Trenton’s “Sut Lovingood”
George Washington Harris (Mar. 20, 1814 — Dec. 11, 1869)
Dade County can claim a wide variety of characters in its long history, but few today know that it was once the home of an important and influential author.
That may be because he made Trenton his home during tumultuous times, or because he left Georgia shortly before his death, or because all of his local descendants seem to have departed for points west not long thereafter.1,2,3 But George Washington Harris’ “Sut Lovingood”tales are as highly regarded by historians today as they were loved by the readers of their day. Of course, Harris’ 1867 collection of short stories was as likely to have been hidden under ma and pa’s mattress as it was to have been found in the parlor bookcase, for his burlesquestyle was considered by some “too highly seasoned”4 for proper Victorian tastes!
George Washington Harris was born March 20,1814 near Pittsburgh, Pennsylvania, the son of George Harris and Margaret Glover Bell Harris.5 His father was a silversmith by trade who spent his days making spoons and hilting sword blades, and forever left his mark on that place by designing Pittsburgh’s city seal.6
In about April of 1819, the boy Harris was brought to the frontier town of Knoxville, Tennessee by his elder stepbrothers David and Samuel Bell.7,8 In some combination, the two raised young Harris into adulthood, and he was apprenticed into Samuel’s chosen trade of silversmith. “During his boyhood,”it was said, “George was known among his companions and their parents, as a boy gifted with genius beyond his fellows.”9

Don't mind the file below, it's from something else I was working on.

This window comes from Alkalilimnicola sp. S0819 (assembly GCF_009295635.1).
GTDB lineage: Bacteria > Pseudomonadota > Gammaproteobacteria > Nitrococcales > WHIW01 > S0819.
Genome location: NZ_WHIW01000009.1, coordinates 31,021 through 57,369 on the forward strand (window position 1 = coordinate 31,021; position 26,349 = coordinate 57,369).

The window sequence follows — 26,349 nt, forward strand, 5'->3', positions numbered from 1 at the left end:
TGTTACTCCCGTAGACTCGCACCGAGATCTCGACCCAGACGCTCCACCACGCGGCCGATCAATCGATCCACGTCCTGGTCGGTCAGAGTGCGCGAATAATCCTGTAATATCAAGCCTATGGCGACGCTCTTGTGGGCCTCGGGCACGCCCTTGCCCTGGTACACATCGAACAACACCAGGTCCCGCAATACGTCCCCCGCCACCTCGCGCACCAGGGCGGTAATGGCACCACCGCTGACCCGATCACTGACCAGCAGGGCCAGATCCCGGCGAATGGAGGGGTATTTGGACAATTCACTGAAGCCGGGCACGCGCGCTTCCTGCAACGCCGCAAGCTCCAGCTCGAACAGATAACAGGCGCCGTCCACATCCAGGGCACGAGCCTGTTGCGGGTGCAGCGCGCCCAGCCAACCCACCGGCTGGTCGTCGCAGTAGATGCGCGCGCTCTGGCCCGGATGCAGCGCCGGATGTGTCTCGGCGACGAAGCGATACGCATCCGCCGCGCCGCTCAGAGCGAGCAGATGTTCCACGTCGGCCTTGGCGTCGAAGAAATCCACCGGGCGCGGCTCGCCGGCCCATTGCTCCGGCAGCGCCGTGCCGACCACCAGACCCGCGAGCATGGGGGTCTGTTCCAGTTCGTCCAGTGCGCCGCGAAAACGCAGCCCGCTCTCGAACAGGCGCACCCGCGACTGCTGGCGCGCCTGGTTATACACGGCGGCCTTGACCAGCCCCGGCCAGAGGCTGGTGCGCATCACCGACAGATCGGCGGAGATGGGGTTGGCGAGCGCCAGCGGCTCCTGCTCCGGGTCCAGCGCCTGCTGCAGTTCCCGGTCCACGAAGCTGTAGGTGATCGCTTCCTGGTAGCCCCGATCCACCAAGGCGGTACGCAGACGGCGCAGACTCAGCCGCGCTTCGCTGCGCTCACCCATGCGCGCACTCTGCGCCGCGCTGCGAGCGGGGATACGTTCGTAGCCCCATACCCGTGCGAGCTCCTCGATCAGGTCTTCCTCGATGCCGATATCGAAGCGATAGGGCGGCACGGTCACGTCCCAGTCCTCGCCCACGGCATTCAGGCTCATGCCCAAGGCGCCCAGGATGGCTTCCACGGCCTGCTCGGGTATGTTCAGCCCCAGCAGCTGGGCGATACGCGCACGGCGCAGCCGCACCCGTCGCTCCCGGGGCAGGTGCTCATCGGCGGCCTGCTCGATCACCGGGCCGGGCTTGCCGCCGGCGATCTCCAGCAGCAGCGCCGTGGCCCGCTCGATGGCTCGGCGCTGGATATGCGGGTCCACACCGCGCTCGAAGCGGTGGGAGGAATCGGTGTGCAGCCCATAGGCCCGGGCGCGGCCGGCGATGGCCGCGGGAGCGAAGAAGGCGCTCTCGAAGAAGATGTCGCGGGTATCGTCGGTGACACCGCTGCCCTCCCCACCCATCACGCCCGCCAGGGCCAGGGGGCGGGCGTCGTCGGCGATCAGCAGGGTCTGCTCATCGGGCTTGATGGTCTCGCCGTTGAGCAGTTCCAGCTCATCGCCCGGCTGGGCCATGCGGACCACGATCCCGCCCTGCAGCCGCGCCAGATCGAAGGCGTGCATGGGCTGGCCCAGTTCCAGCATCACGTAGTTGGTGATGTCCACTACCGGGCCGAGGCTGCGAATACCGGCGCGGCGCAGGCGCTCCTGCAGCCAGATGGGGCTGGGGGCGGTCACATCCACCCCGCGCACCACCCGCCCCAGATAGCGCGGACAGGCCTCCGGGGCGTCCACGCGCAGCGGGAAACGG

At 21, Harris was described as “small of stature, active and alert, but quiet and sedate. He was always neatly dressed, and was kind, and scorned both the officious person and the bully.”10 In 1835 he married Mary Emilene Nance, daughter of the local horse track owner.11 Over the course of his life, Harris tried his hand at more occupations than even seems possible, proving skilled at some but financially successful in few if any. Occupations that can be assigned to him include: steamboat captain, farmer, silversmith, racehorse jockey, engraver / die sinker, glass factory superintendent, surveyor, sawmill manager, alderman, postmaster, railroad freight agent,12 railroad superintendent,13 and merchant.14,15 And that’s not including those that can’t yet be verified!
It was likely during his first stint as a steamboat captain that George W. Harris first glimpsed the green hills of northwest Georgia. In 1835 young Harris was made captain of the steamboat Knoxville,16 and regularly plied the Holston and Tennessee Rivers between Knoxville and Decatur, Alabama — including a stop at Ross’s Landing (later known as Chattanooga.)17 Harris was still captain in 1838, when the Knoxville was rechristened the Indian Chief and used to help move the Cherokee westward.18